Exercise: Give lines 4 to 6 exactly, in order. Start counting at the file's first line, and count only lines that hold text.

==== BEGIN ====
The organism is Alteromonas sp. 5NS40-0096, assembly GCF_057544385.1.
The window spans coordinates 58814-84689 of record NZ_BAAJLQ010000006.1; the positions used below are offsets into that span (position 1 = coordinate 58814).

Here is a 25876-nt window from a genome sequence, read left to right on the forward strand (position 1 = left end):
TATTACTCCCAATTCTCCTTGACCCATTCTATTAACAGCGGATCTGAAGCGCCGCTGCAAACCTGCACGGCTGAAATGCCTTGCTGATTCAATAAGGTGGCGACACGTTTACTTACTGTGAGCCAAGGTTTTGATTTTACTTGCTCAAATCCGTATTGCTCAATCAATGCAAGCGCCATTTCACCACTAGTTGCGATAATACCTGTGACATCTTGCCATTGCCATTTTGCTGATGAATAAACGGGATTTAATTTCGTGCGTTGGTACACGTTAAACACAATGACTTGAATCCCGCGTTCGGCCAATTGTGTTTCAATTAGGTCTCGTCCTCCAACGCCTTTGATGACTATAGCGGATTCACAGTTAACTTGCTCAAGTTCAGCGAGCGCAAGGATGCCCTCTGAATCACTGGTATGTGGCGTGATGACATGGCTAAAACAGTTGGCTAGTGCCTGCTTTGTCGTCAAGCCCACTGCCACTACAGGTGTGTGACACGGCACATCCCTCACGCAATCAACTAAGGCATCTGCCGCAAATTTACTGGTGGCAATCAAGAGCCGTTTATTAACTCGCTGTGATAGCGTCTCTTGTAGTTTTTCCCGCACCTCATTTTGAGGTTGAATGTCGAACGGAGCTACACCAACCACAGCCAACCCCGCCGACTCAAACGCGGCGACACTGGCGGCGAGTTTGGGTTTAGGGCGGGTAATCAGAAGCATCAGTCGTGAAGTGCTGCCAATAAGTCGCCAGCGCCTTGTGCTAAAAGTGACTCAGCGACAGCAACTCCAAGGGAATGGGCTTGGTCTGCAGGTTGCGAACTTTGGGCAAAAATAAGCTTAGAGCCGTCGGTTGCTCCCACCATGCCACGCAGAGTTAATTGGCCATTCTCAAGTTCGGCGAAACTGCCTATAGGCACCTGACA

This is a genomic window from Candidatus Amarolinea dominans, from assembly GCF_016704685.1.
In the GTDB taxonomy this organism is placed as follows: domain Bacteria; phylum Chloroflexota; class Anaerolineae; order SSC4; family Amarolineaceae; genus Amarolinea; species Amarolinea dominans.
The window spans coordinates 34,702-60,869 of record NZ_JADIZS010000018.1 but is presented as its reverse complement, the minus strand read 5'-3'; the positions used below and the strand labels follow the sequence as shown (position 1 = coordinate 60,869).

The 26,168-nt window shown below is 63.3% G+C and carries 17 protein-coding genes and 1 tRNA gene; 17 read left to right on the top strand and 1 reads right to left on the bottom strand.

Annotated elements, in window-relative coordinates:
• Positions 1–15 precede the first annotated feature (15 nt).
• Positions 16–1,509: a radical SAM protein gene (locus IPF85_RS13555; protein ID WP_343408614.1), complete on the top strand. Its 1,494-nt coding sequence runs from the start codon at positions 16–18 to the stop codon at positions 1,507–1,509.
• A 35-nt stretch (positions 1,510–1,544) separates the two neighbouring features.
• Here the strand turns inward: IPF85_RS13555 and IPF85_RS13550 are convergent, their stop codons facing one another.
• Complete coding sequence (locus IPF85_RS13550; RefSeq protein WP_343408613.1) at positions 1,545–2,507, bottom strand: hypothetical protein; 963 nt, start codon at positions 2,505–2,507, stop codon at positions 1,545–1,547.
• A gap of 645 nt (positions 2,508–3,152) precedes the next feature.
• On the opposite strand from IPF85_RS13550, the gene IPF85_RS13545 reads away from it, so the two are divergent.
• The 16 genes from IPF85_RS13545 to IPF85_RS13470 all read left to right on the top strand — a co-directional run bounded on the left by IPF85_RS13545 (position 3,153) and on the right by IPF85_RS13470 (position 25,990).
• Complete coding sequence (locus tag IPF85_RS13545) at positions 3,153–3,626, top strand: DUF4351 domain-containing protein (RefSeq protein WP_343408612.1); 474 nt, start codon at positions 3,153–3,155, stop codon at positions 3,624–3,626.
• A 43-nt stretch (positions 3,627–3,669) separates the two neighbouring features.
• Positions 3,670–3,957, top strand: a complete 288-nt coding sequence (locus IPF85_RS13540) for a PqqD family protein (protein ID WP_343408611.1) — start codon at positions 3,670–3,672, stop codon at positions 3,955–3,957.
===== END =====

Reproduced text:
TATTACTCCCAATTCTCCTTGACCCATTCTATTAACAGCGGATCTGAAGCGCCGCTGCAAACCTGCACGGCTGAAATGCCTTGCTGATTCAATAAGGTGGCGACACGTTTACTTACTGTGAGCCAAGGTTTTGATTTTACTTGCTCAAATCCGTATTGCTCAATCAATGCAAGCGCCATTTCACCACTAGTTGCGATAATACCTGTGACATCTTGCCATTGCCATTTTGCTGATGAATAAACGGGATTTAATTTCGTGCGTTGGTACACGTTAAACACAATGACTTGAATCCCGCGTTCGGCCAATTGTGTTTCAATTAGGTCTCGTCCTCCAACGCCTTTGATGACTATAGCGGATTCACAGTTAACTTGCTCAAGTTCAGCGAGCGCAAGGATGCCCTCTGAATCACTGGTATGTGGCGTGATGACATGGCTAAAACAGTTGGCTAGTGCCTGCTTTGTCGTCAAGCCCACTGCCACTACAGGTGTGTGACACGGCACATCCCTCACGCAATCAACTAAGGCATCTGCCGCAAATTTACTGGTGGCAATCAAGAGCCGTTTATTAACTCGCTGTGATAGCGTCTCTTGTAGTTTTTCCCGCACCTCATTTTGAGGTTGAATGTCGAACGGAGCTACACCAACCACAGCCAACCCCGCCGACTCAAACGCGGCGACACTGGCGGCGAGTTTGGGTTTAGGGCGGGTAATCAGAAGCATCAGTCGTGAAGTGCTGCCAATAAGTCGCCAGCGCCTTGTGCTAAAAGTGACTCAGCGACAGCAACTCCAAGGGAATGGGCTTGGTCTGCAGGTTGCGAACTTTGGGCAAAAATAAGCTTAGAGCCGTCGGTTGCTCCCACCATGCCACGCAGAGTTAATTGGCCATTCTCAAGTTCGGCGAAACTGCCTATAGGCACCTGACA

This is a genomic window from Candidatus Amarolinea dominans, from assembly GCF_016704685.1.
In the GTDB taxonomy this organism is placed as follows: domain Bacteria; phylum Chloroflexota; class Anaerolineae; order SSC4; family Amarolineaceae; genus Amarolinea; species Amarolinea dominans.